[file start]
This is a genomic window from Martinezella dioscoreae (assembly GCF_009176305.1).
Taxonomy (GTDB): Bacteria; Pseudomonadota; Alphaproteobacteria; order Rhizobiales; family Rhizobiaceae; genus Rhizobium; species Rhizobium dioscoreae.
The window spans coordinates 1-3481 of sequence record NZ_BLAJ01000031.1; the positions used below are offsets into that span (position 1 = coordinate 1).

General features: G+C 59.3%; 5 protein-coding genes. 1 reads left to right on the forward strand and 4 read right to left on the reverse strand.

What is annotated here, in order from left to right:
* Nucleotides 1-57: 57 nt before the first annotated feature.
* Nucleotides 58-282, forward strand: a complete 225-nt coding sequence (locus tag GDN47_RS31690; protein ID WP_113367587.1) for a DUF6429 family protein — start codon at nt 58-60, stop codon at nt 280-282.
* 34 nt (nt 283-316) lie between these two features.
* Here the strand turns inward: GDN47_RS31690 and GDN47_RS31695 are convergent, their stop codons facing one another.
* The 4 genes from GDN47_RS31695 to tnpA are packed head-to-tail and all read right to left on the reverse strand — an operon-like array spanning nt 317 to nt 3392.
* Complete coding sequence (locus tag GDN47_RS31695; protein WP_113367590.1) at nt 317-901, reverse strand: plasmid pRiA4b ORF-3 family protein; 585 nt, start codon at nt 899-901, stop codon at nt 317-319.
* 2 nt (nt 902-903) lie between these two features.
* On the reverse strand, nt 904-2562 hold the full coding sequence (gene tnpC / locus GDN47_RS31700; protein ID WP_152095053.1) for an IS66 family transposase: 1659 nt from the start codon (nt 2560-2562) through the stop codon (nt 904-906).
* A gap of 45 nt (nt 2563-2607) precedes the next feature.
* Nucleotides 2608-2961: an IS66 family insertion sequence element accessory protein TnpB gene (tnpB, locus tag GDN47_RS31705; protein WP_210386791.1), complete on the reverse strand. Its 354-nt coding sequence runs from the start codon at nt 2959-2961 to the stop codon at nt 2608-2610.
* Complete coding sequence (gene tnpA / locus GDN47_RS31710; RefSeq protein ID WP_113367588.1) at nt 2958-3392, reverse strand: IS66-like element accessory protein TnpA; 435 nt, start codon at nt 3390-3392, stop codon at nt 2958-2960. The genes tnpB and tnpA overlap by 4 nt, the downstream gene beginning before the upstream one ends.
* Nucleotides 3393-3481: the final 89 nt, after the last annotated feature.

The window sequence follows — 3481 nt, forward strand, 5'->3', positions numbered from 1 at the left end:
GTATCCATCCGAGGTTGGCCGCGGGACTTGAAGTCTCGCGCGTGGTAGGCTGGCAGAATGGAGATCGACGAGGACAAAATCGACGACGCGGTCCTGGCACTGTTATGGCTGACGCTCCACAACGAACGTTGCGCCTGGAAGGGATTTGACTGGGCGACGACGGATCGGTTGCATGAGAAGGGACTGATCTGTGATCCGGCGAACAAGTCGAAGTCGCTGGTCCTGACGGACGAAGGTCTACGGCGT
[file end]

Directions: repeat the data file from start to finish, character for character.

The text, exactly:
This is a genomic window from Martinezella dioscoreae (assembly GCF_009176305.1).
Taxonomy (GTDB): Bacteria; Pseudomonadota; Alphaproteobacteria; order Rhizobiales; family Rhizobiaceae; genus Rhizobium; species Rhizobium dioscoreae.
The window spans coordinates 1-3481 of sequence record NZ_BLAJ01000031.1; the positions used below are offsets into that span (position 1 = coordinate 1).

General features: G+C 59.3%; 5 protein-coding genes. 1 reads left to right on the forward strand and 4 read right to left on the reverse strand.

What is annotated here, in order from left to right:
* Nucleotides 1-57: 57 nt before the first annotated feature.
* Nucleotides 58-282, forward strand: a complete 225-nt coding sequence (locus tag GDN47_RS31690; protein ID WP_113367587.1) for a DUF6429 family protein — start codon at nt 58-60, stop codon at nt 280-282.
* 34 nt (nt 283-316) lie between these two features.
* Here the strand turns inward: GDN47_RS31690 and GDN47_RS31695 are convergent, their stop codons facing one another.
* The 4 genes from GDN47_RS31695 to tnpA are packed head-to-tail and all read right to left on the reverse strand — an operon-like array spanning nt 317 to nt 3392.
* Complete coding sequence (locus tag GDN47_RS31695; protein WP_113367590.1) at nt 317-901, reverse strand: plasmid pRiA4b ORF-3 family protein; 585 nt, start codon at nt 899-901, stop codon at nt 317-319.
* 2 nt (nt 902-903) lie between these two features.
* On the reverse strand, nt 904-2562 hold the full coding sequence (gene tnpC / locus GDN47_RS31700; protein ID WP_152095053.1) for an IS66 family transposase: 1659 nt from the start codon (nt 2560-2562) through the stop codon (nt 904-906).
* A gap of 45 nt (nt 2563-2607) precedes the next feature.
* Nucleotides 2608-2961: an IS66 family insertion sequence element accessory protein TnpB gene (tnpB, locus tag GDN47_RS31705; protein WP_210386791.1), complete on the reverse strand. Its 354-nt coding sequence runs from the start codon at nt 2959-2961 to the stop codon at nt 2608-2610.
* Complete coding sequence (gene tnpA / locus GDN47_RS31710; RefSeq protein ID WP_113367588.1) at nt 2958-3392, reverse strand: IS66-like element accessory protein TnpA; 435 nt, start codon at nt 3390-3392, stop codon at nt 2958-2960. The genes tnpB and tnpA overlap by 4 nt, the downstream gene beginning before the upstream one ends.
* Nucleotides 3393-3481: the final 89 nt, after the last annotated feature.

The window sequence follows — 3481 nt, forward strand, 5'->3', positions numbered from 1 at the left end:
GTATCCATCCGAGGTTGGCCGCGGGACTTGAAGTCTCGCGCGTGGTAGGCTGGCAGAATGGAGATCGACGAGGACAAAATCGACGACGCGGTCCTGGCACTGTTATGGCTGACGCTCCACAACGAACGTTGCGCCTGGAAGGGATTTGACTGGGCGACGACGGATCGGTTGCATGAGAAGGGACTGATCTGTGATCCGGCGAACAAGTCGAAGTCGCTGGTCCTGACGGACGAAGGTCTACGGCGT